BT has set out plans for a phone service designed to protect women walking home alone, in the wake of the murder of Sarah Everard and other women in the UK.
The service, provisionally being called ‘Walk Me Home’ or ‘888’ would work using a GPS tracking system and alert emergency contacts and potentially the police if a user did not reach their destination on time.
The service, which is being designed by BT but could work on any network, would be usable through an app, or by texting or calling 888.
In an interview with the Daily Mail, BT chief executive Philip Jansen said, talking about the 888 service, “We are proposing to build into it a new emergency service that would complement 999”, adding that the service would “also act as a deterrent to criminals”.
Mr Jansen has written to Home Secretary Priti Patel regarding the plans, which he said would require testing and funding.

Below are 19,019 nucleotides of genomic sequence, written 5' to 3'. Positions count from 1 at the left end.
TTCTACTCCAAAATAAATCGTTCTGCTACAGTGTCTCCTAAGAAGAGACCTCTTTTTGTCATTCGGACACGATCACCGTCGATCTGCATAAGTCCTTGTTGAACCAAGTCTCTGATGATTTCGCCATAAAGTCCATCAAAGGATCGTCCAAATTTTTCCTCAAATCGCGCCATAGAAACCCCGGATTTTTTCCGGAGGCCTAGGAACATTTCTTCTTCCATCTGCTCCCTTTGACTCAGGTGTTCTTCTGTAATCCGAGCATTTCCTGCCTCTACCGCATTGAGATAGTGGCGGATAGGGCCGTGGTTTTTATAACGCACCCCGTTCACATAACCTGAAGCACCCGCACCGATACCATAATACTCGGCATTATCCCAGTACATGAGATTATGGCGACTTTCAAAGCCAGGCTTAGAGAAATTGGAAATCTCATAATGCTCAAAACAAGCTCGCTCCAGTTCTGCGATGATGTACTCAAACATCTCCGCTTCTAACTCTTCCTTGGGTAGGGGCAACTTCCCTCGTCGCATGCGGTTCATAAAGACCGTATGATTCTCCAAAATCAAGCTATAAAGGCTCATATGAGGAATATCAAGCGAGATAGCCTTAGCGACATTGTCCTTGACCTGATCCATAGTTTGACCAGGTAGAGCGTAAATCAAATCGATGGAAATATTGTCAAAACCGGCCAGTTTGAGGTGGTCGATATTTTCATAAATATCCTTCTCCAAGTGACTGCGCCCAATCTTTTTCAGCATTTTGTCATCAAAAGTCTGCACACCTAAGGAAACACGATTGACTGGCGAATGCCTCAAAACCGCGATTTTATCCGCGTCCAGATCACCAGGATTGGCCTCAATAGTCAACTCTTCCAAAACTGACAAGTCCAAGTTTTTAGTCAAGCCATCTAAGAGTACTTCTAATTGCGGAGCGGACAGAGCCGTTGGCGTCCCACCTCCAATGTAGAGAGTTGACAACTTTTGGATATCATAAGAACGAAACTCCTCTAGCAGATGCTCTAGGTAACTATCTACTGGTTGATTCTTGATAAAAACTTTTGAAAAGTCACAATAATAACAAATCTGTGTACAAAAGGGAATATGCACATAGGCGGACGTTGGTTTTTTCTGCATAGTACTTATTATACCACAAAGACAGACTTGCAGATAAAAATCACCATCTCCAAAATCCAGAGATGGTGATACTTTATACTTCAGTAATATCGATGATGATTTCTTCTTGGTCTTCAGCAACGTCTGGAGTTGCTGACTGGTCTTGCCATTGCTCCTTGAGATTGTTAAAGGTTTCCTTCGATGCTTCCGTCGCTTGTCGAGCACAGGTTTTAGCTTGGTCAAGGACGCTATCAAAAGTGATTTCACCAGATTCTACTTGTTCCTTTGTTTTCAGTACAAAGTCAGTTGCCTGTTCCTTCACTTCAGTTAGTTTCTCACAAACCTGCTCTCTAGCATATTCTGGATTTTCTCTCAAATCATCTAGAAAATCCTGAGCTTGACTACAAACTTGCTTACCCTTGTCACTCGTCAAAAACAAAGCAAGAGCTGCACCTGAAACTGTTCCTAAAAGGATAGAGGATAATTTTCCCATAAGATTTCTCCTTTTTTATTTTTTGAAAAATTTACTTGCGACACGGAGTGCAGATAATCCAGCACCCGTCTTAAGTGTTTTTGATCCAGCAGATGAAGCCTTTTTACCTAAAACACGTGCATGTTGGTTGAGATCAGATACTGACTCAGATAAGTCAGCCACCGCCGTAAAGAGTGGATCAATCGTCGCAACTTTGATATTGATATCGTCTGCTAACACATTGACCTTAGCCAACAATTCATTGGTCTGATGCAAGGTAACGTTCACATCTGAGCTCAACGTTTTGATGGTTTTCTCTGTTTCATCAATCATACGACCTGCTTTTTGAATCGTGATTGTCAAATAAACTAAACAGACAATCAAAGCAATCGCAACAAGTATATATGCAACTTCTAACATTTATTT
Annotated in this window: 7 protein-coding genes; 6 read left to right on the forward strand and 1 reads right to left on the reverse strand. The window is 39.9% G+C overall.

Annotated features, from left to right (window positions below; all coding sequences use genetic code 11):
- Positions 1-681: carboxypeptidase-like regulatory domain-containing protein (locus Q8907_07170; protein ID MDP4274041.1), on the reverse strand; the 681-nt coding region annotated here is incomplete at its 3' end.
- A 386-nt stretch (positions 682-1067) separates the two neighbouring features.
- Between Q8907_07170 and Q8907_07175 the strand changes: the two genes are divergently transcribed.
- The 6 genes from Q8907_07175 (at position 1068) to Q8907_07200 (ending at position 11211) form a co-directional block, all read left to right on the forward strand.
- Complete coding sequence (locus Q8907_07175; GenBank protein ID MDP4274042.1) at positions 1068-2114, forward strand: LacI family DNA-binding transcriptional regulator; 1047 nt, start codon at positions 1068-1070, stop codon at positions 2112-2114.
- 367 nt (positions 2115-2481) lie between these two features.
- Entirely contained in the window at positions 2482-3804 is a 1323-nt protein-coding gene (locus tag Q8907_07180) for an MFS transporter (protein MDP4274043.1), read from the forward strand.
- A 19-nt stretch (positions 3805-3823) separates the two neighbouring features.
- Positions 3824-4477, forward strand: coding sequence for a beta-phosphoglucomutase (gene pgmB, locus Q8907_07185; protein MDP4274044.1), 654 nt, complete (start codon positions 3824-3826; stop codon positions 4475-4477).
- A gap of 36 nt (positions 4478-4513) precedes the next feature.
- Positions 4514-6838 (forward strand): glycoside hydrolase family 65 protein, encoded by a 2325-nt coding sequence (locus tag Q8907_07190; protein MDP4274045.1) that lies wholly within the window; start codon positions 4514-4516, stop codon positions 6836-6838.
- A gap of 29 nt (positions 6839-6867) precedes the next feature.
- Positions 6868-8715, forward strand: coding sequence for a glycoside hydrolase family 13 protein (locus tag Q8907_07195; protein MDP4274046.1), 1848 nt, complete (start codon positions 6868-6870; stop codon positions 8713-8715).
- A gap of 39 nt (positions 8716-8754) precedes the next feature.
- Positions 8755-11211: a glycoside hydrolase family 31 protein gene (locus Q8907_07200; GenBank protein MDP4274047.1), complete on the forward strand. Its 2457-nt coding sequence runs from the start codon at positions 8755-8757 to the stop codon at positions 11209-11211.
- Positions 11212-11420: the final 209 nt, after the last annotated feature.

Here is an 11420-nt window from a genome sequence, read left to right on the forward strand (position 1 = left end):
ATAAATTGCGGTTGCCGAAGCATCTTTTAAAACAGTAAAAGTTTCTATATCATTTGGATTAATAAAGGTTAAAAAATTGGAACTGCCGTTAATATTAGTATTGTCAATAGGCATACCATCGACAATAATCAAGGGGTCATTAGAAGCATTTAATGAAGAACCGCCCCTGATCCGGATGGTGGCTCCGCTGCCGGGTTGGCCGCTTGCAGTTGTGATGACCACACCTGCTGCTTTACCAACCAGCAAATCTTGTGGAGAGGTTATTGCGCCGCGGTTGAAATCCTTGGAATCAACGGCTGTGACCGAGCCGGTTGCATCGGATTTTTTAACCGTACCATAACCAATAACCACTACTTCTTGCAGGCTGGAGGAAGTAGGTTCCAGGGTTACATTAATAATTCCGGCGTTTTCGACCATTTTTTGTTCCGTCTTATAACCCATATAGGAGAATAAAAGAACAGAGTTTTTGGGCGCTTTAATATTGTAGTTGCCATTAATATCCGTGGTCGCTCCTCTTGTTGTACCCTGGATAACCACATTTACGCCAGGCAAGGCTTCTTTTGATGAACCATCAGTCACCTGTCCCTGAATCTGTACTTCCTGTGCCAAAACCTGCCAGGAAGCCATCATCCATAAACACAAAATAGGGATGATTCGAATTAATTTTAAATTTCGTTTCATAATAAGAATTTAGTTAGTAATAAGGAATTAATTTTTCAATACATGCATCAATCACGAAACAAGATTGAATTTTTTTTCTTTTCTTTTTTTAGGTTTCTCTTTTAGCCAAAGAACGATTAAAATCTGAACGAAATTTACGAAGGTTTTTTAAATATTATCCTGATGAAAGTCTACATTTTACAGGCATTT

According to reports, the plans have been positively received by Ms Patel and the Home Office is now looking into the plans further.
There are though multiple concerns about the plans – one being that the app does not tackle cultural problems that have resulted in male violence. It has been claimed that the service could deter criminals, though there are concerns that this may only happen to a limited effect.
The app has been welcomed by some, who feel it may help women feel safer, though a number of groups and politicians have called for actions to be taken to tackle the problems around male violence instead.
Writing on social media, Angela Rayner, deputy leader of the Labour Party said,
“Here’s a radical idea for you Priti – instead of tracking women’s movements as we go about our lives, how about the government actually tackles male violence instead?
“Only 1% of reported rapes result in a charge. That’s the problem, not us walking home.”
Meanwhile, the Women’s Equality Party said, “We have to stop managing violence against women and girls and start ending it.”
Despite the app being reported as having won Priti Patel’s support, it may face a number of barriers – including gaining public support and tackling any security/privacy concerns.